Todmor Stone, Bingley Moor, West Yorkshire

‘Standing Stone':  OS Grid Reference – SE 1096 4261

Getting Here

From East Morton village, take the moorland road, east, and up the steep hill.  Where the road levels out there’s a right turn, plus (more importantly!) a trackway on your left which leads onto the moor.  Go up here, past the top of the tree-line; on for another 100 yards or so, then turn left into the heather.  You’ll notice the upright stone from the path, even if the heather’s deep.  Check it out!

Archaeology & History

Todmoor Stone - looking east

Todmoor Stone - looking east

Todmoor Stone, looking south

Todmoor Stone - looking south

Nowt’s been said of this stone elsewhere — probably cos it’s in that halfway height between being classed as an authentic monolith, and that other of ‘dubious status’ (hence the reason I’ve highlighted this in inverted commas!).  But an additional reason that this three-foot-tall stone needs describing is the close association it has with cup-and-ring stones very close by; along with some previously unrecognised prehistoric walling and at least one Bronze Age cairn some twenty yards to the north.  We even find two distinctly archetypal ‘standing stone’ characters laid down in the heather 10 yards to the north, more than 4-feet long.  It’s a good looking stone and has a chunkier upright bedfellow in the heather some twenty yards to the west.  Along with the adjacent prehistoric remains here, the stone’s worth checking out!

The word Todmor was earlier spelt as ‘Todmerstones’ (1849) and is thought to relate to it being, in some form or another, ‘the boundary stones of the fox/es’.  The nearest boundary line is about 100 yards west of here.

References:

Smith, A.H., The Place-Names of ther West Riding of Yorkshire – volume 4, Cambridge University Press 1961.

© Paul Bennett, The Northern Antiquarian

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Yarnbury Settlement, Grassington, North Yorkshire

Settlement:  OS Grid Reference – SE 012 655

Getting Here

Dead easy.  Take the road up through Grassington village, up Moor Lane, onto the grassy tops towards Yarnbury.  As the road levels out, and before you reach the tree-border of Yarnbury house, there’s a field on your left-hand side, opposite the one where the Yarnbury Henge lives.  If y’ go in there to check out this walling, shut the effing gate!

Archaeology & History

Section of walling, Yarnbury

Section of walling, Yarnbury

It appears that there’s little information on the remains of what seems to be some Iron Age walling a few hundred yards away, northwest of the little Yarnbury ‘henge’ monument.  Mikki Potts noticed it first of all, in one of the Northern Antiquarian ambles here t’other day.  The walling is quite distinct and typical of finds elsewhere, particularly the excessive Iron Age and Bronze Age walling remains less than a mile west of here, down the slopes near Grasssington.  At least two lines of walling are clearly apparent, running roughly northeast-southwest.  Another section runs off towards the extant walling back towards the road.  But more intriguing (for me anyway!), is what seems to be the remains of an old circle less than 100 yards north, on the other side of the footpath in the same field.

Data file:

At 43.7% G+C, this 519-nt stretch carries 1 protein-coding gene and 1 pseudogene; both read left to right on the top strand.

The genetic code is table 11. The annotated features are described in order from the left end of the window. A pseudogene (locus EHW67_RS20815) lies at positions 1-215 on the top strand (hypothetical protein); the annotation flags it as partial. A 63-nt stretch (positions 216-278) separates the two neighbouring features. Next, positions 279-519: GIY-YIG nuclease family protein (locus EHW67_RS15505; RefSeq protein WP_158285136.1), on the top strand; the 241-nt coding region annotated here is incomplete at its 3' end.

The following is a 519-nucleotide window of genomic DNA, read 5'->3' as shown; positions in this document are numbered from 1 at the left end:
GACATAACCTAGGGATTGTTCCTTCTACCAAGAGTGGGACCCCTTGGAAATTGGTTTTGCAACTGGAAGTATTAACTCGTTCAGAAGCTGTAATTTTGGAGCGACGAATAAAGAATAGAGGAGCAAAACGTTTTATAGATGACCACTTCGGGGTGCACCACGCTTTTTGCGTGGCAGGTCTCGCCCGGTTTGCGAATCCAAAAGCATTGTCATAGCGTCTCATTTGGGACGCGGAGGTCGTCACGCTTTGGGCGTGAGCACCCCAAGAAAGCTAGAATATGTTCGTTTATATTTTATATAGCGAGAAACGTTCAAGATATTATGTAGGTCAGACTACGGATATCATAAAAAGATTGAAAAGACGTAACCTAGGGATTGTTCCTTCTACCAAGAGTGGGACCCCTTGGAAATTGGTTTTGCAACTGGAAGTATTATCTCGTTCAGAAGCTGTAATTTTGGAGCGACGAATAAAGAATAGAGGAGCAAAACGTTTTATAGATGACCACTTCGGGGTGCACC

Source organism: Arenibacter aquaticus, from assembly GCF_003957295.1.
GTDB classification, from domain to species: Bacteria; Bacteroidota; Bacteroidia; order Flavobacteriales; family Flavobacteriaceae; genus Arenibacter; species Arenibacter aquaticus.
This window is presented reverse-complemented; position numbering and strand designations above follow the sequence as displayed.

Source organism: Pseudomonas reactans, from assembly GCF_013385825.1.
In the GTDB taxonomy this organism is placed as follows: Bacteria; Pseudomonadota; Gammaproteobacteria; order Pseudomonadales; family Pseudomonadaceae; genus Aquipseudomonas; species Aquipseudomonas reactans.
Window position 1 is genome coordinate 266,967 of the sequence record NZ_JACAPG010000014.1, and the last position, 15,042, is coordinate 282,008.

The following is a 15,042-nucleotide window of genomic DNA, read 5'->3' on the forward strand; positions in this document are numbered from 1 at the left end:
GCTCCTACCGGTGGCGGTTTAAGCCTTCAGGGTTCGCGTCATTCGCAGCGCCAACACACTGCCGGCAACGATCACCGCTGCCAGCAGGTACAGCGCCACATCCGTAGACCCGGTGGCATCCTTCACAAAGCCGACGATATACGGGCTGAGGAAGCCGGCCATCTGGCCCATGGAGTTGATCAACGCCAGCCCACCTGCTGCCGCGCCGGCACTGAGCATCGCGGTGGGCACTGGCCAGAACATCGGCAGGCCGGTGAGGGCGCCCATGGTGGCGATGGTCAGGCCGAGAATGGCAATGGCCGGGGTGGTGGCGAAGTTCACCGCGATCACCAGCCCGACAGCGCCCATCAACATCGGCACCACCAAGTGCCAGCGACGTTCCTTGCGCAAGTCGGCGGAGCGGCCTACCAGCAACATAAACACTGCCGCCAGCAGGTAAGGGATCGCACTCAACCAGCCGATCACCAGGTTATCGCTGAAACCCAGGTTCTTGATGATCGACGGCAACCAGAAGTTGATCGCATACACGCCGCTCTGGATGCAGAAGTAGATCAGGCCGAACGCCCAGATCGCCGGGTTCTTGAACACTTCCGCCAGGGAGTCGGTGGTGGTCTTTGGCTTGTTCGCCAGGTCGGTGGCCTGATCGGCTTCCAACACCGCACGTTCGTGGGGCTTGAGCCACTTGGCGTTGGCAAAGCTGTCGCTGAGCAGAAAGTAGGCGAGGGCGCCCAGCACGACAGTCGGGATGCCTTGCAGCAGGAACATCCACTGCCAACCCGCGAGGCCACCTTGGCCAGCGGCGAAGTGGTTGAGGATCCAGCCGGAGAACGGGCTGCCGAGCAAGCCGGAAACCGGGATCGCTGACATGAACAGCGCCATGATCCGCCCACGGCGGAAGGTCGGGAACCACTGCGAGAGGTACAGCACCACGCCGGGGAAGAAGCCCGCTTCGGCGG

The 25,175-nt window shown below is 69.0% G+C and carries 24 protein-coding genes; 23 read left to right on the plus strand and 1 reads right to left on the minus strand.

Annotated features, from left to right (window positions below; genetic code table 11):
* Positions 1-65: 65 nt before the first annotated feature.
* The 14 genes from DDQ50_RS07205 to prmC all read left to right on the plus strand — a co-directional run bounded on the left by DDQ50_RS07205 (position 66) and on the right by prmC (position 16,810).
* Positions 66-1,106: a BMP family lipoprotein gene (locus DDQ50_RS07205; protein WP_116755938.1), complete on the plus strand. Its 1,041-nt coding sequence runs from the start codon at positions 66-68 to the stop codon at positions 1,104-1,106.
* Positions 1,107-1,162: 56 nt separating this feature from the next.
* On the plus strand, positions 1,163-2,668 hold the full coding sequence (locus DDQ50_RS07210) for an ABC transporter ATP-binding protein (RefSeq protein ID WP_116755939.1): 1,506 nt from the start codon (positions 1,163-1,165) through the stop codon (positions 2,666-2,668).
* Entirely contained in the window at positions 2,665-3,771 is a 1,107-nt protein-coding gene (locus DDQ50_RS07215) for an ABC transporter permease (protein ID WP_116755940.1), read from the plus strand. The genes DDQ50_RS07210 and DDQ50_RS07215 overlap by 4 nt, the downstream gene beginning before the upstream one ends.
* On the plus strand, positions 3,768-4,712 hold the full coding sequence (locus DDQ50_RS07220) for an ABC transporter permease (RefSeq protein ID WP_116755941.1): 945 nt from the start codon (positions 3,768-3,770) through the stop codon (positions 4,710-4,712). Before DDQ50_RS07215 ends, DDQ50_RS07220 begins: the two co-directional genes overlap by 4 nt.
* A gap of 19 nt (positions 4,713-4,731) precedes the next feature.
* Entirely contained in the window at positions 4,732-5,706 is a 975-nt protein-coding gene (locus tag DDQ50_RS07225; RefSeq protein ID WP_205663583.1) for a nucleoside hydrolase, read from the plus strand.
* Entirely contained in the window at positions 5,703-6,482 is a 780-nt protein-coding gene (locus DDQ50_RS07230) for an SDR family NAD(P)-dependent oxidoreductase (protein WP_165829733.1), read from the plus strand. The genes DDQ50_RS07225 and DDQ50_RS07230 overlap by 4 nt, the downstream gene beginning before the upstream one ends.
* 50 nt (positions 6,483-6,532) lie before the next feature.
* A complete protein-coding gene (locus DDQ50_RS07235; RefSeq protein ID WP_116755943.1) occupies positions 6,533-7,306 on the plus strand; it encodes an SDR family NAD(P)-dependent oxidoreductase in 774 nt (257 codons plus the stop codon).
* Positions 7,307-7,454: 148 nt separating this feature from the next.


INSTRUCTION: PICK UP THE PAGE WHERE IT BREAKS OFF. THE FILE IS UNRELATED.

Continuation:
We didn’t spend too much time here and so another visit is obviously needed for further exploratory wanderings, but there appear to be further remains.  Although much of the terrain hereabouts is scattered with an excess of medieval archaeological relics — including some disused shafts at the very top of this same field — this section of walling has all the hallmarks of a much earlier period.  (sadly, a lot of the early mine-workings up here has destroyed a considerable amount our earlier prehistoric heritage).  As one local told us a a coupla weeks back, “There’s loadsa stuff up here which aint in the record books!”

Certainly seems like it!

(In the event that these remains turn out to be of a later period, this profile entry will be removed from TNA.)

© Paul Bennett, The Northern Antiquarian

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Hanging Stones, Ilkley Moor, West Yorkshire

Cup-and-Ring Stones:  OS Grid Reference – SE 1281 4675

Also Known as:

  1. Carving no.126 (Hedges)
  2. Carving no.284 (Boughey & Vickerman)
  3. Fairies Kirk
  4. Hangingstones

Getting Here

Looking up (south) at the site

Looking up (south) at the site

Head up to the Cow & Calf Rocks and walk to the large disused quarry round the back (west).  You’ll notice a scattered copse of old pine trees on the edge where the hill slope drops back down towards Ilkley; and there, two raised hillocks (unquarried bits) rise up where the pine trees grow.  The carvings are on the flat rocks atop of one of the two hillocks.  If you’re walking up from Ilkley, once you’ve crossed the cattle-grid in the road and the moorland slope opens up above you, just walk uphill towards the copse of trees and watch out for the rock outcrop in the picture here.

Archaeology & History

Very well-known to locals, folklorists and archaeologists alike, the remains of these old glyphs have caught the attention of artists, historians and Forteans alike for the images and tales surrounding them.  It was obvious that in times past, that the carved remains that we see today would have extended considerably further, but the quarrying destroyed much of it.  Indeed, we’re lucky to have this small section of carved rock still intact!